I can not tell how incredibly excited I amÂ
to share this post with you.
If you only knew the story behind it, and knew this precious person as well as I have been blessed to know her over the years,
Â you would be leaning on the edge of your seats to hear what she has to say.(You can find me today guest posting on a neat craft, over atÂ At The Lake Blog, so today you actually get a two-fer when it comes to fun or absolutely amazing posts. Come over and join us when you are able to today!)
Rachel is nothing if not real, and down-to-earth, and frankly, someone I really look up to. She and her husband made a decision many years ago to pick up and move across the world, following their hearts, and as a family we have been blessed to be able to keep in touch and see them whenever possible.
So when I casually mentioned that I just MIGHT possibly NEED a guest poster, and suddenly the acceptance was there, I was floored.
I mean, you guys, Rachel writes for LOTS of places.
Want a couple places that have posted her stuff?
Family Fun Magazine.
And let’s not talk about the super big papers (New York Times) or anything that have carried her amazing stories about raising children in a foreign country, running on the beach in one of the smallest countries of the world, or a million, zillion other things. We are proud of her for a reason.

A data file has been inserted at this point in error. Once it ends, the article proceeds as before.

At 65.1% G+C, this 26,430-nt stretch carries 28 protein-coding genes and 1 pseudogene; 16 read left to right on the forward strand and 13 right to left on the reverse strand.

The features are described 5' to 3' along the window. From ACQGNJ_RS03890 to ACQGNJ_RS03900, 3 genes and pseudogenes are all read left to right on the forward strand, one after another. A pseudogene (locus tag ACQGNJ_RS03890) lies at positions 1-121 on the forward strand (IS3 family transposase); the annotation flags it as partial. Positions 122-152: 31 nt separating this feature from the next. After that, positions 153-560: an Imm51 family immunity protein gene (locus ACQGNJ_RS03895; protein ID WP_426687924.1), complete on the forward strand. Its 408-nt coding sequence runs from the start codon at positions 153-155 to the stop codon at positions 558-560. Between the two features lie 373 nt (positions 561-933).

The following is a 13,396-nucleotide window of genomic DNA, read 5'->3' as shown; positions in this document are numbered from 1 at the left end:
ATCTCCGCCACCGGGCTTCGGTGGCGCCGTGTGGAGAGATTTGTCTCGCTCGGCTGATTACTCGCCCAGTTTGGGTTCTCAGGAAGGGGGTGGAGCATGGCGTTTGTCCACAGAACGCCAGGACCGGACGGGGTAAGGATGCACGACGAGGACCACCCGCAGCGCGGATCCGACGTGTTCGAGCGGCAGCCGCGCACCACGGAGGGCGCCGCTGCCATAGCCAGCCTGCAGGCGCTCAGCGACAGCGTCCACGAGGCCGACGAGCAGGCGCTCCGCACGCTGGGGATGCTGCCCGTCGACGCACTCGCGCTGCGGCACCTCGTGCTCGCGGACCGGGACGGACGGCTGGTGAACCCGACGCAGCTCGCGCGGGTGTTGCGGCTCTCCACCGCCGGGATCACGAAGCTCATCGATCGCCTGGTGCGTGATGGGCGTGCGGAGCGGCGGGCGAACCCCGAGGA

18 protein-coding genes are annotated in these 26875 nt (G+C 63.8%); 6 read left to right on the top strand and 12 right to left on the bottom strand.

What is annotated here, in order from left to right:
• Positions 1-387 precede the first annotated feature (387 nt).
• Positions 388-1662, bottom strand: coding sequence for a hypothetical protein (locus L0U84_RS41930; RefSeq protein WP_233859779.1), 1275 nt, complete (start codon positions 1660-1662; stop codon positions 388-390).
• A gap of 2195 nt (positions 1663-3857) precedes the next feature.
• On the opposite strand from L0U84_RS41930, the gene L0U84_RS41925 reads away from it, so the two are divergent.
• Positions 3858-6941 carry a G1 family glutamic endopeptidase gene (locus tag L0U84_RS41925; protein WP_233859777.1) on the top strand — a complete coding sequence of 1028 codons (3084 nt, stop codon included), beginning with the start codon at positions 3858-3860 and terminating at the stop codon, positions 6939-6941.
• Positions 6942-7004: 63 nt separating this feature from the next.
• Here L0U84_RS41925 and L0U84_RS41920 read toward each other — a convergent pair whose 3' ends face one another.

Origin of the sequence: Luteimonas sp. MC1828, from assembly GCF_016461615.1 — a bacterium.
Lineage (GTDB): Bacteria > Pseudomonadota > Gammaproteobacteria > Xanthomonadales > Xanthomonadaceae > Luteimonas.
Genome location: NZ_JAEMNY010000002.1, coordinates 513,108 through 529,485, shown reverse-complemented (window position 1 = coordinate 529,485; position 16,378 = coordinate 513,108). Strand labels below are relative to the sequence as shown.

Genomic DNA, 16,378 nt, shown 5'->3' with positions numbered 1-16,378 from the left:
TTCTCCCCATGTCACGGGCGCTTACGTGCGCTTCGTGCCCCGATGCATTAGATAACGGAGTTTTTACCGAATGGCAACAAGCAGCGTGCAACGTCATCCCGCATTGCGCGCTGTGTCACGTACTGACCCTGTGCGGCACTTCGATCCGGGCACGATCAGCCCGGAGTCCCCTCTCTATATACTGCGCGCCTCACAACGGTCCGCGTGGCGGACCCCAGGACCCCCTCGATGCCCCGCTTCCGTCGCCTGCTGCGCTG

And that is because her voice is rich,Â
and desperately needed.
Her guest post today is written on the topic of “How a Mom Makes a Home”, a subject we loosely came up with a few weeks ago. When I received her submission in my inbox, I will admit it, I cried through it. You see, I know those kids. I know this person. And reading how different and amazing her life is, it just blesses my heart.
With no more foreword I give you my cousin Rachel, also known as the voice behind her amazing blog, Djibouti Jones.
I used to think that being a stay-at-home mother meant I had to do it all, and that I had to do it all alone. After five years in the Horn of Africa, I knew that as a stay-at-home-mother I had to do more than ‘it all’,
and I would never do it all alone again.
Minnesota, 2000: Give birth to twins, one naturally and one via Cesarean Section Keep twenty second floor apartment clean. Cook meals. Lose baby weight.Breastfeed exclusively on demand even through pain and engorgement.Host the infinite number of guests coming to see, disturb, and wake the sleeping newborns. Change twenty diapers a day. Sleep. Eat. Shower.
Oh, and do it all by yourself. Don’t ask for help; don’t accept help when it is offered. You are the mom. You brought these infants into the world, it is your job to make sure they survive and thrive. They are your responsibility.
This was the job description I subconsciously wrote for myself as a new mother. Accepting help was like admitting my weakness and proving to the world that I didn’t have a clue what I was doing. If I couldn’t handle infants how was I going to handle teenagers?
This was my chance, these were my babies.
I was in control and I was on my own.
There were hints in those early weeks that my ideas about motherhood were a bit off.
My mom wanted to stay with us and hold one crying baby during the night while I fed the other. She wanted to scrub out the bathtub after my roofer husband smeared black tar all over it.
She was delighted to do my laundry and wash my dishes.
I let her stay for one night.
My mother-in-law was the same. She joyfully arrived with arms full of grocery bags and precooked meals. She bounced babies and changed diapers.